The European Union launched an ambitious effort earlier this year to combat election interference: an early-warning system that would sound alarms about Russian propaganda. Despite high expectations, however, records show that the system has become a repository for a mishmash of information, produced no alerts and is already at risk of becoming defunct.
Yet those campaigns are effectively off-limits to European analysts. They are prohibited from calling out or debunking propaganda produced by European websites or media, a limitation that is intended to guard against creeping infringements on free speech. Instead, they are restricted to tracking official Russian media sources and issuing regular reports debunking claims about Europe.
Europe’s early struggles offer lessons for other nations, including the United States, where intelligence officials expect Russia to try to interfere in next year’s presidential election. In many ways, the European Union has been more aggressive than Washington in demanding changes from social media companies and seeking novel ways to fight disinformation.
But doing so has pushed the bloc into thorny areas where free speech, propaganda and national politics intersect. Efforts to identify and counter disinformation have proven not only deeply complicated, but also politically charged.
The new Rapid Alert System — a highly touted network to notify governments about Russian efforts before they metastasized as they did during the 2016 American elections — is just the latest example.
Working out of a sixth-floor office suite in downtown Brussels this spring, for example, European analysts spotted suspicious Twitter accounts pushing disinformation about an Austrian political scandal. Just days before the European elections, the tweets showed the unmistakable signs of Russian political meddling.
So European officials prepared to blast a warning on the alert system. But they never did, as they debated whether it was serious enough to justify sounding an alarm. In fact, even though they now speak of spotting “continued and sustained disinformation activity from Russian sources,” they never issued any alerts at all.
The European Union has portrayed its efforts to combat Russian disinformation as a high-profile success, with officials declaring that they helped protect the elections and deter Russian propaganda. But interviews with more than a dozen current and former European officials, as well as a review of internal documents, reveal a process hamstrung by disagreements like the one that killed the Austrian alert.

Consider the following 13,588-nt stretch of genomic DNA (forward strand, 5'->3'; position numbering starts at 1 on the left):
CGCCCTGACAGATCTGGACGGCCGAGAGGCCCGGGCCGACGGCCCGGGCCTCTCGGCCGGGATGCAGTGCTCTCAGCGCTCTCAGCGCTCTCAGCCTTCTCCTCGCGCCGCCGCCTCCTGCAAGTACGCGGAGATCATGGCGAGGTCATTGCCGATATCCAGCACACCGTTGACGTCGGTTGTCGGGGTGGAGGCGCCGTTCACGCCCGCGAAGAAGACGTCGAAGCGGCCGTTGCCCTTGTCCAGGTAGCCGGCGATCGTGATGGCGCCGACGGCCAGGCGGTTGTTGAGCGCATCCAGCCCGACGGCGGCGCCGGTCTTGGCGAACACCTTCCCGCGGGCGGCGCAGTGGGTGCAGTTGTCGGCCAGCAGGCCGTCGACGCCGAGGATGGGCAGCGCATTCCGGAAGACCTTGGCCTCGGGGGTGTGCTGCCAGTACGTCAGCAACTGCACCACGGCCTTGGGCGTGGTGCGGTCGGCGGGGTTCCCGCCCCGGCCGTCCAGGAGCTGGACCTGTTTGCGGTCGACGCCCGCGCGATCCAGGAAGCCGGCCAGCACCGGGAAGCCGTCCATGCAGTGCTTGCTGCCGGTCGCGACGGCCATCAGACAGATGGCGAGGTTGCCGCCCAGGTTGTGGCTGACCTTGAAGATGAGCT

Most countries did not even contribute, records show, and the network became a jumble of unanalyzed information, some of it potentially useful, some not.
“Reality is very different,” said Jakub Kalensky, the European Union’s former top disinformation analyst. He said internal politics and a resistance among some European leaders have left the system too sluggish to respond to the Russian threat.
“It’s a Potemkin village,” said Jakub Janda, who writes on Russian disinformation as the executive director of European Values, a Czech-based policy organization. “People in the know, they don’t take it seriously.”
Senior European officials in charge of the counter-disinformation effort strongly reject that notion and say the bloc is forging into new territory. They said the new alert system had already become an important clearinghouse for experts and officials across the bloc.
Indeed, even before the European Parliament elections this spring, an inside joke was circulating in Brussels about the Rapid Alert System: It’s not rapid. There are no alerts. And there’s no system.
Russia’s use of European websites and social media accounts, and the rise of far-right political parties, whose messages often converge with Russia’s, have only complicated such calculations. Suspected Russian operatives, for example, have used ostensibly Irish Facebook accounts to try to inflame tensions in Northern Ireland, researchers recently found. And far-right copycats in Italy have aligned themselves with Kremlin talking points.